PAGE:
also interesting + steep nearby:

* Hicks + Mt Umunhum: Unfortunately it started raining so I turned around at the gate, so I missed out on the highest. Good challenge but not quite as interesting as Bohlman. (37.182031,-121.867175) [descrip].

I measured the total climbing from start of steep section up to gate as around 1610 vertical feet (500m), starting with around +600 vertical feet (180m) at about 13-15% grade.

* Alba Rd: Seemed like the steep + interesting climbing I would enjoy, but it was raining so on this trip I checked it out only by driving. (37.096881,-122.107201) [descrip]

I didn't make any measurements myself, but other sources seem to agree that the steepness is around 10-12% grade, including some short steeper sections. Total climbing around +2050 vertical feet (625 m)

(but it's hard to see how to put all three of these climbs into a loop ride of less than 75 miles / 125 km)

I didn't make any measurements myself, but from topo software looks like the overall steep section is around +725 vertical feet (220 meters) at about 16-17% grade. But that includes significant sections much steeper, like 25% or more.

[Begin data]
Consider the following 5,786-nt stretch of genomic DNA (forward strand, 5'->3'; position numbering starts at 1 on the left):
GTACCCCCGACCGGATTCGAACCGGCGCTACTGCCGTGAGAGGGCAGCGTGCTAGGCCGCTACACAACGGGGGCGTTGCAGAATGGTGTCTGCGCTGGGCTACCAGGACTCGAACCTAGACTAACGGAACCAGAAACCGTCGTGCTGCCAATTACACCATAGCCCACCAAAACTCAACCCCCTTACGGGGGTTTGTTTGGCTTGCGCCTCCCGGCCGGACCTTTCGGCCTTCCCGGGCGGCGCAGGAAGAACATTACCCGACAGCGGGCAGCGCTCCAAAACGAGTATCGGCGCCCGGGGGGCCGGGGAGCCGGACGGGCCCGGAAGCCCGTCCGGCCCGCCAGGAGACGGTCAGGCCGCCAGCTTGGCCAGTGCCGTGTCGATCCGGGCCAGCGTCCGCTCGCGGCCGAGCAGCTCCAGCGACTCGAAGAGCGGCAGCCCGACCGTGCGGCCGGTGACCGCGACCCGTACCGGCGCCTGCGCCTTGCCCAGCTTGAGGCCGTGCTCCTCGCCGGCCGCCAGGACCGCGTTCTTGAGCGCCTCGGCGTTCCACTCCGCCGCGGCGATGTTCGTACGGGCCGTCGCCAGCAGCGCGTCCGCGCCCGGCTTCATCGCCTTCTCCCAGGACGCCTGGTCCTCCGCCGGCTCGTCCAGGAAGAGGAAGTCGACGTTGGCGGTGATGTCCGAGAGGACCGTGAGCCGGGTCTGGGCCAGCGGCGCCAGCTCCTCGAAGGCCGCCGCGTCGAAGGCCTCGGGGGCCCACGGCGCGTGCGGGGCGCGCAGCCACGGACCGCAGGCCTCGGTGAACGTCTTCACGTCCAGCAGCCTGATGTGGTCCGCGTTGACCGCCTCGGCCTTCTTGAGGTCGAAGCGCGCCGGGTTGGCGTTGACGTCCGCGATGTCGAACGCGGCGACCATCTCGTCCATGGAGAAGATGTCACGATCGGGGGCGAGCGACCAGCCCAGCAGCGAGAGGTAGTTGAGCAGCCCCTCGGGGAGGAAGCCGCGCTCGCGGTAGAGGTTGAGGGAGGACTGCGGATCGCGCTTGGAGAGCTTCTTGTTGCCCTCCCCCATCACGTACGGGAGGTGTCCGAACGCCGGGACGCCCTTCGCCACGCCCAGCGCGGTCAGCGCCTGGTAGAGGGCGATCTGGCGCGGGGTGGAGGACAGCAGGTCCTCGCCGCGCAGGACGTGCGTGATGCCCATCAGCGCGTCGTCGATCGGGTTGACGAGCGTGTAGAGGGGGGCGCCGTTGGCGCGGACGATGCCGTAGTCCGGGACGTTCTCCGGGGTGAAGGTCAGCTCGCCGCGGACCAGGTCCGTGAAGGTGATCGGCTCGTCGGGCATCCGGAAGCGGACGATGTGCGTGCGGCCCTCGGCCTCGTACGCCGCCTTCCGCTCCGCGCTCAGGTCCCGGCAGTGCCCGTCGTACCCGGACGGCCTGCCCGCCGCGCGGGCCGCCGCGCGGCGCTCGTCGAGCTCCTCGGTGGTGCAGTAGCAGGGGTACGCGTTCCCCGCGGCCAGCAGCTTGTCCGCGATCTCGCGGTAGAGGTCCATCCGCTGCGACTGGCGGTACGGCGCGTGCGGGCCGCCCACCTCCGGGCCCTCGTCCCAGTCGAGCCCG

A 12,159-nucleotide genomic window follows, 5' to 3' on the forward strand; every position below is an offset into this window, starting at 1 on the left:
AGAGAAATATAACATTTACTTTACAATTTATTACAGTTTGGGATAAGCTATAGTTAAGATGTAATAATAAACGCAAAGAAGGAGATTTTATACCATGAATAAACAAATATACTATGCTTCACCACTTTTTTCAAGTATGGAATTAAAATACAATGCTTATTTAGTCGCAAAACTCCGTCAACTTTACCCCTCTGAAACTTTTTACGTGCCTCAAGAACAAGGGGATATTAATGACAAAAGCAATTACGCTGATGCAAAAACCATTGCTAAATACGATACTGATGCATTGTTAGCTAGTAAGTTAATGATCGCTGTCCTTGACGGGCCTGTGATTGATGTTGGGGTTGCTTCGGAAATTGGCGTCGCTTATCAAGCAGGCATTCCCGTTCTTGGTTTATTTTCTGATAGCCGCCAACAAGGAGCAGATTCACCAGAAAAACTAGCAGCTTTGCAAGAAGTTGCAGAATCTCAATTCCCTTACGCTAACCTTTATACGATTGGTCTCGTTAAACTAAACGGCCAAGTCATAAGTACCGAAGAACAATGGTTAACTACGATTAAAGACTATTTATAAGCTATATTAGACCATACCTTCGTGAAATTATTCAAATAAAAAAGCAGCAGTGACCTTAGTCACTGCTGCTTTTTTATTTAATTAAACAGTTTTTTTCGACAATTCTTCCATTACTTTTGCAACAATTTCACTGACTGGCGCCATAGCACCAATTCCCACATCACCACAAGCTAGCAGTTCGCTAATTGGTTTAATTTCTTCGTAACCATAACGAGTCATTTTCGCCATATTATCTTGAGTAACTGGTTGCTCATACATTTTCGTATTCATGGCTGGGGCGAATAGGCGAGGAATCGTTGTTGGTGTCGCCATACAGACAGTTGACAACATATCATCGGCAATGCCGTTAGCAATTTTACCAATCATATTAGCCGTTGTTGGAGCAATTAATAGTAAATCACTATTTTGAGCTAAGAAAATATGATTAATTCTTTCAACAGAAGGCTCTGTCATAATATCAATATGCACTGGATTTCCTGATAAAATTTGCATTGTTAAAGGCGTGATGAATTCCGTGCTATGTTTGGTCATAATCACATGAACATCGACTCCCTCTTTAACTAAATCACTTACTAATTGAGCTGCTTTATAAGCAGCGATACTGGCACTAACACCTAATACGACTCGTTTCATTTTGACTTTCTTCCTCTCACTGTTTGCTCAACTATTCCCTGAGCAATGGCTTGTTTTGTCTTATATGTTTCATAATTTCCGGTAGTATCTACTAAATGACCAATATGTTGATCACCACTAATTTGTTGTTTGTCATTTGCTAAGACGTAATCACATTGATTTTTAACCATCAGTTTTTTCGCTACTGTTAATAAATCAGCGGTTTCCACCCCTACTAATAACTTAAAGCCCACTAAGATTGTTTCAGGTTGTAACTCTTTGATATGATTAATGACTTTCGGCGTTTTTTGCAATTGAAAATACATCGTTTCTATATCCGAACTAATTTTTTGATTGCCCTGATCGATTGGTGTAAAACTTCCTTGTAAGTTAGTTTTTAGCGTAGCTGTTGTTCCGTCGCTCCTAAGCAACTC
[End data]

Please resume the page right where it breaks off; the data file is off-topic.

• San Francisco streets: Ultra-steep challenge, and 5 out of the steepest 9 are close together. I did them around midnight after I got off the airplane and assembled my bike. Steepest I ever climbed -- up to over 30% grade. Glad I did them at night. Progression of steepness: Started with
    * Fillmore St + Webster St (37.794762,-122.435052), then the two
    * Jones St blocks (37.800069,-122.415869), and the steepest
    * Filbert St (37.800239,-122.418401).
    (Finally a victory lap on famous Lombard St curvy steep block next to Filbert.)

alpine climbs

Sonora Pass was amazing [ photos | low-res ] -- in the same league with the famous climbs of Europe for scenery -- dramatic rock formations by the road up the West side -- and riding so soon after the road opened, snowy mountains above. lat/long = (38.324622,-119.751921). And with all the snow around, the (shorter) East side starting from Leavitt Meadows (38.324942,-119.553308) was also great -- the climbing itself perhaps more interesting than the West side.